Famous faces from the professional world have given some words of wisdom to a group of ambitious Year 9 students.
The Able and Ambitious English group took part in the “Persuasive Language in the Real World” workshop this week, listening to four top professionals address them about how they use persuasive language in their jobs and giving them advice on how they can argue and influence effectively.
First was Adam Wagner, human rights barrister and Covid law expert who spoke to students about keeping their language simple and relatable.
He was followed by Jessica Elgot, deputy political editor of The Guardian, who shared her experiences of analysing politicians’ use of persuasive speech. Students asked her a variety of probing question on different areas of her professional life; Milly Bryk, asked specifically her about her experiences as a woman in a male-dominated industry.
After the event, Ms Elgot commented the students “were amazing: what thoughtful and intelligent questions.” They really engaged with the issues incredibly thoughtfully and well beyond their years.”
Danny Stone MBE, director of the Antisemitism Policy Trust, gave an entertaining and engaging presentation on his own journey with persuasive speech, from Campaigns Director of the Union of Jewish Students (UJS) to his current role, educating and empowering parliamentarians and policy makers to address antisemitism. Dana Thomas said: “I liked how he interacted with the class and he gave some valuable advice.”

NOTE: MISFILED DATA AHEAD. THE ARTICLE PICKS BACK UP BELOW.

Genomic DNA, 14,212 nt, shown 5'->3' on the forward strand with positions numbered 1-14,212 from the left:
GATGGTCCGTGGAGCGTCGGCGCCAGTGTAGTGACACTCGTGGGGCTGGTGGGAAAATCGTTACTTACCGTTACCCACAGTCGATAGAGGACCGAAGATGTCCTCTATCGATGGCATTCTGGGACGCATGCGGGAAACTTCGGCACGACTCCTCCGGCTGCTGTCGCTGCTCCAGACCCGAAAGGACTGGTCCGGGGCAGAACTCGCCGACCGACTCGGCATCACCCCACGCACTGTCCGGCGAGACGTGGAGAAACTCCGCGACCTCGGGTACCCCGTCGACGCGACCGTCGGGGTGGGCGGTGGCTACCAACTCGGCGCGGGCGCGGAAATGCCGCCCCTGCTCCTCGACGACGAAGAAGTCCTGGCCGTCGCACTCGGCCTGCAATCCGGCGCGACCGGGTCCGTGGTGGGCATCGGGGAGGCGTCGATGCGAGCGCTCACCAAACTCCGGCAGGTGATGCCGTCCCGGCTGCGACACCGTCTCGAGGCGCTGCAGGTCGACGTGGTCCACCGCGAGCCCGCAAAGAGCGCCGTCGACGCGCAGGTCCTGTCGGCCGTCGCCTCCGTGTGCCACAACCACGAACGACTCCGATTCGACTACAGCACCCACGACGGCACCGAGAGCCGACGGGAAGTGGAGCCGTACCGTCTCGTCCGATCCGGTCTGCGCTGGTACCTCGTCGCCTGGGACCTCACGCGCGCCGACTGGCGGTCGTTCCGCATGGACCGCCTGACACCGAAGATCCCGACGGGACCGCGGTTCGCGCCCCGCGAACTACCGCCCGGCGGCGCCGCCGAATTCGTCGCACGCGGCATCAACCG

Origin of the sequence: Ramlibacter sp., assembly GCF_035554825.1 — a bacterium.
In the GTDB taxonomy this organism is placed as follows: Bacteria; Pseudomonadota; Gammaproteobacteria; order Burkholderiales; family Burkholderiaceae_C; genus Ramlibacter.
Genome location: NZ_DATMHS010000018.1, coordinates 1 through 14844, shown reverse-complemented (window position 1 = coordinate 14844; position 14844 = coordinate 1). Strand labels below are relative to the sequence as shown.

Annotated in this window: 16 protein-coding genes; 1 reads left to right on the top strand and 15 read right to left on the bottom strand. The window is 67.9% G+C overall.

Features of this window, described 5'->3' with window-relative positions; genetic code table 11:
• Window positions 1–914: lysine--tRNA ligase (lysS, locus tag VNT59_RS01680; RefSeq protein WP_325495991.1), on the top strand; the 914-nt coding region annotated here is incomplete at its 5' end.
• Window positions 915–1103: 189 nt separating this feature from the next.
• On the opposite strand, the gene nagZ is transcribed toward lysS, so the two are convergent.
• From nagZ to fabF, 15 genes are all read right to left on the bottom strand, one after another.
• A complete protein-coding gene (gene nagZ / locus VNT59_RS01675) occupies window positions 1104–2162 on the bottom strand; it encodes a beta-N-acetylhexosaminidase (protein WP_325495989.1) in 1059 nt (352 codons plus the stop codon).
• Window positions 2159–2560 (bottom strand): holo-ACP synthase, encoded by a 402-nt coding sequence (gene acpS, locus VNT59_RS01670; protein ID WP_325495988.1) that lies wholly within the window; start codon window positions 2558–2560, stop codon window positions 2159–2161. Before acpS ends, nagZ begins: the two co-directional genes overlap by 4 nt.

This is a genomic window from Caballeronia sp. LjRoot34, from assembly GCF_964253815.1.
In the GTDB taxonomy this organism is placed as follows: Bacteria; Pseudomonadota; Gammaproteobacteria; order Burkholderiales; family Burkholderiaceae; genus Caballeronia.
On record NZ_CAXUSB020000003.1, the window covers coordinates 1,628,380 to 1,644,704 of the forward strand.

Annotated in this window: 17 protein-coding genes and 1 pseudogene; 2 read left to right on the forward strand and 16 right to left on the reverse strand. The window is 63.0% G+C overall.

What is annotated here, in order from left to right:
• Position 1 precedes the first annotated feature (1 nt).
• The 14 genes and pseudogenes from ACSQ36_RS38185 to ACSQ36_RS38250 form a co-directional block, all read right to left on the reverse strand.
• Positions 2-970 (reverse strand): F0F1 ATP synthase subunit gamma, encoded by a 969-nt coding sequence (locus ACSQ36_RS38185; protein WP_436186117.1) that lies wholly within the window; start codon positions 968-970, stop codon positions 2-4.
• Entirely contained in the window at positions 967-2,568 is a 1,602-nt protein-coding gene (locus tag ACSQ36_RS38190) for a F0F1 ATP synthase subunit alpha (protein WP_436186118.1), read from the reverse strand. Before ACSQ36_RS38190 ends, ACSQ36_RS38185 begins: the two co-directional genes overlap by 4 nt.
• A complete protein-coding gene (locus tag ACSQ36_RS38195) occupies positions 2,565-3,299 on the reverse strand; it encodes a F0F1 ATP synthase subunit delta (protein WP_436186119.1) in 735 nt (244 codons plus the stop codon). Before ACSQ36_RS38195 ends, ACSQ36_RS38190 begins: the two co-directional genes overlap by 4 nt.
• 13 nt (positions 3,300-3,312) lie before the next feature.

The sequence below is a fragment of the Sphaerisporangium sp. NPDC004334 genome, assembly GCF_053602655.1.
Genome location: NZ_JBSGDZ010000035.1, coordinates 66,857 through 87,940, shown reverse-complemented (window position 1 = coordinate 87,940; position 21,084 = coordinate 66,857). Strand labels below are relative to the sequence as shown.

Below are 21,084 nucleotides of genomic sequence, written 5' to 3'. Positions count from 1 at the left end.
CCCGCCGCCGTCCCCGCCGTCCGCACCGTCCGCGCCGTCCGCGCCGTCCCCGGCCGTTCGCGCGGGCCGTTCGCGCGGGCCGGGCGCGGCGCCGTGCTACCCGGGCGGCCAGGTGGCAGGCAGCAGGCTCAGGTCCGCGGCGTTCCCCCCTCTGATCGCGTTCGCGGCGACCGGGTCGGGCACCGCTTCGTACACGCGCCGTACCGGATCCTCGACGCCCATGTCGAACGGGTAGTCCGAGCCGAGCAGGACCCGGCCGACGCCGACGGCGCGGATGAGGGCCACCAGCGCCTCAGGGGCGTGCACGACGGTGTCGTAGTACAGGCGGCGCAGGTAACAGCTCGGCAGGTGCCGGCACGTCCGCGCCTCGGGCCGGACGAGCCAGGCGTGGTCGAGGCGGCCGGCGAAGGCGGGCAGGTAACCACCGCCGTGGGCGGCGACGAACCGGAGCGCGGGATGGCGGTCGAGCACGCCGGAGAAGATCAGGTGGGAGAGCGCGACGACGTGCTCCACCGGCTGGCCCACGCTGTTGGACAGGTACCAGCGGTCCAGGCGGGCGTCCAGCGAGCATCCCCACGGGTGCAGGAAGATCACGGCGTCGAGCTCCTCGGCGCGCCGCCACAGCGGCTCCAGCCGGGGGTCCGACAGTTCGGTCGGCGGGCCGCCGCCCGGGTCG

Lastly, the students heard from Alex Rodney, a New York lawyer who is currently suing former President Trump. He told students that persuasive speech is integral to his role and shared his advice on how best to capture an audience. Adam Hershkorn said he was “fascinating”.
The students then participated in a group task, where they were assigned jobs and persuaded the group of their importance and worth. Emily Bentwood, who convinced the class of her importance as a hairdresser and Adam Herkshorn, who persuaded his role as full time parent was vital, were voted the winners.
Lara Sitton said: “I couldn’t believe how a panel of experts, from such varied professions, all attributed the use of persuasive language as key to their success. I learned that the power of language is not about ‘fancy words’ and ‘sophisticated vocabulary,’ it’s more to do with how you capture your audience in a short space of time to draw them in quickly and convince them of your viewpoint.
“I didn’t realise quite how much research and preparation is needed to provide a strong case. Jessica Elgot explained that to ensure she writes quality stories, she researches the politician in detail and any relevant comments they may have made. This makes it easier to extract the information she needs during the interview and dig deeper into issues. “The guests were so friendly and relatable. I felt privileged to attend the workshop and I loved listening to everyone’s stories.”